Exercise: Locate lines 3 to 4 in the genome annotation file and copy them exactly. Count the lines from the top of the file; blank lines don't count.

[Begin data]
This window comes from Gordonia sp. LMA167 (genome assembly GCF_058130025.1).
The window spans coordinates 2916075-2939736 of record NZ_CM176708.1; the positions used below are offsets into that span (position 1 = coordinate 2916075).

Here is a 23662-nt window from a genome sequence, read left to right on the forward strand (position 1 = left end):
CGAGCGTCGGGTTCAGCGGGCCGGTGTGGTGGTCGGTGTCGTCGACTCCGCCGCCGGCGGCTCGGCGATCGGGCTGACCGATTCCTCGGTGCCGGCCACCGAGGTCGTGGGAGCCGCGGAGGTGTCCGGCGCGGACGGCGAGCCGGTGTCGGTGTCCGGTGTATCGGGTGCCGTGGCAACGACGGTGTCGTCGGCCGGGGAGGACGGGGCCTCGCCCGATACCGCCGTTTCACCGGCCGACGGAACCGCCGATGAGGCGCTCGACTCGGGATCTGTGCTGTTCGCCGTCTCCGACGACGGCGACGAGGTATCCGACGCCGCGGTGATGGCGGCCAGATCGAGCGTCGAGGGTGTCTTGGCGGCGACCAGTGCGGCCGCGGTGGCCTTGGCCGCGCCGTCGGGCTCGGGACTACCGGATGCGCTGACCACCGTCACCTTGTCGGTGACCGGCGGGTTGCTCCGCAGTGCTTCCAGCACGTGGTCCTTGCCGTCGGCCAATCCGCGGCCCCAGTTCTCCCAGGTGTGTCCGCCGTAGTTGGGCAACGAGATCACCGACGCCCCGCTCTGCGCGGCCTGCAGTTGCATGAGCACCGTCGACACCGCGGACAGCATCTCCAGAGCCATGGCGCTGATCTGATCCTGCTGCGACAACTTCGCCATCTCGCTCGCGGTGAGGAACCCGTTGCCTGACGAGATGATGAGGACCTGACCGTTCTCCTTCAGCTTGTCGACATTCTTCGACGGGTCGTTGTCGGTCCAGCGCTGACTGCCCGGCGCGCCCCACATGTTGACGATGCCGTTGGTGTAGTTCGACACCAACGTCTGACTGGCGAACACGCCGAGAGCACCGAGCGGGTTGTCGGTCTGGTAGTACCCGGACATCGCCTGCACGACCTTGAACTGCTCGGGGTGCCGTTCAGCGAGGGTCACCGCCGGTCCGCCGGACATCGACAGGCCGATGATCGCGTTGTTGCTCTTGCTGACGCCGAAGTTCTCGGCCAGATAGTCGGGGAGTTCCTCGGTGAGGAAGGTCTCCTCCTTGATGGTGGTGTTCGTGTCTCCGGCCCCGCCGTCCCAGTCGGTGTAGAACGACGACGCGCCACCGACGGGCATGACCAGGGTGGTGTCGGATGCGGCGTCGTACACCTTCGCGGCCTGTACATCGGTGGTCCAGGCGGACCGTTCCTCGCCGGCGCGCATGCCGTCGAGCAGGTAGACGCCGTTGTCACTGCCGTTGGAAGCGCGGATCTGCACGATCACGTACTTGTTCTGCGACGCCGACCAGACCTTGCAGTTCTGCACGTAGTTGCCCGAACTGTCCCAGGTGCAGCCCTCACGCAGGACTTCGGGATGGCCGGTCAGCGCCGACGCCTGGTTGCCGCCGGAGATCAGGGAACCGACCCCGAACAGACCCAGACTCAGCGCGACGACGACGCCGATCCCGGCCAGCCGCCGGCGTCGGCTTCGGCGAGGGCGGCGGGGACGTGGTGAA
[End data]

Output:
Here is a 23662-nt window from a genome sequence, read left to right on the forward strand (position 1 = left end):
CGAGCGTCGGGTTCAGCGGGCCGGTGTGGTGGTCGGTGTCGTCGACTCCGCCGCCGGCGGCTCGGCGATCGGGCTGACCGATTCCTCGGTGCCGGCCACCGAGGTCGTGGGAGCCGCGGAGGTGTCCGGCGCGGACGGCGAGCCGGTGTCGGTGTCCGGTGTATCGGGTGCCGTGGCAACGACGGTGTCGTCGGCCGGGGAGGACGGGGCCTCGCCCGATACCGCCGTTTCACCGGCCGACGGAACCGCCGATGAGGCGCTCGACTCGGGATCTGTGCTGTTCGCCGTCTCCGACGACGGCGACGAGGTATCCGACGCCGCGGTGATGGCGGCCAGATCGAGCGTCGAGGGTGTCTTGGCGGCGACCAGTGCGGCCGCGGTGGCCTTGGCCGCGCCGTCGGGCTCGGGACTACCGGATGCGCTGACCACCGTCACCTTGTCGGTGACCGGCGGGTTGCTCCGCAGTGCTTCCAGCACGTGGTCCTTGCCGTCGGCCAATCCGCGGCCCCAGTTCTCCCAGGTGTGTCCGCCGTAGTTGGGCAACGAGATCACCGACGCCCCGCTCTGCGCGGCCTGCAGTTGCATGAGCACCGTCGACACCGCGGACAGCATCTCCAGAGCCATGGCGCTGATCTGATCCTGCTGCGACAACTTCGCCATCTCGCTCGCGGTGAGGAACCCGTTGCCTGACGAGATGATGAGGACCTGACCGTTCTCCTTCAGCTTGTCGACATTCTTCGACGGGTCGTTGTCGGTCCAGCGCTGACTGCCCGGCGCGCCCCACATGTTGACGATGCCGTTGGTGTAGTTCGACACCAACGTCTGACTGGCGAACACGCCGAGAGCACCGAGCGGGTTGTCGGTCTGGTAGTACCCGGACATCGCCTGCACGACCTTGAACTGCTCGGGGTGCCGTTCAGCGAGGGTCACCGCCGGTCCGCCGGACATCGACAGGCCGATGATCGCGTTGTTGCTCTTGCTGACGCCGAAGTTCTCGGCCAGATAGTCGGGGAGTTCCTCGGTGAGGAAGGTCTCCTCCTTGATGGTGGTGTTCGTGTCTCCGGCCCCGCCGTCCCAGTCGGTGTAGAACGACGACGCGCCACCGACGGGCATGACCAGGGTGGTGTCGGATGCGGCGTCGTACACCTTCGCGGCCTGTACATCGGTGGTCCAGGCGGACCGTTCCTCGCCGGCGCGCATGCCGTCGAGCAGGTAGACGCCGTTGTCACTGCCGTTGGAAGCGCGGATCTGCACGATCACGTACTTGTTCTGCGACGCCGACCAGACCTTGCAGTTCTGCACGTAGTTGCCCGAACTGTCCCAGGTGCAGCCCTCACGCAGGACTTCGGGATGGCCGGTCAGCGCCGACGCCTGGTTGCCGCCGGAGATCAGGGAACCGACCCCGAACAGACCCAGACTCAGCGCGACGACGACGCCGATCCCGGCCAGCCGCCGGCGTCGGCTTCGGCGAGGGCGGCGGGGACGTGGTGAA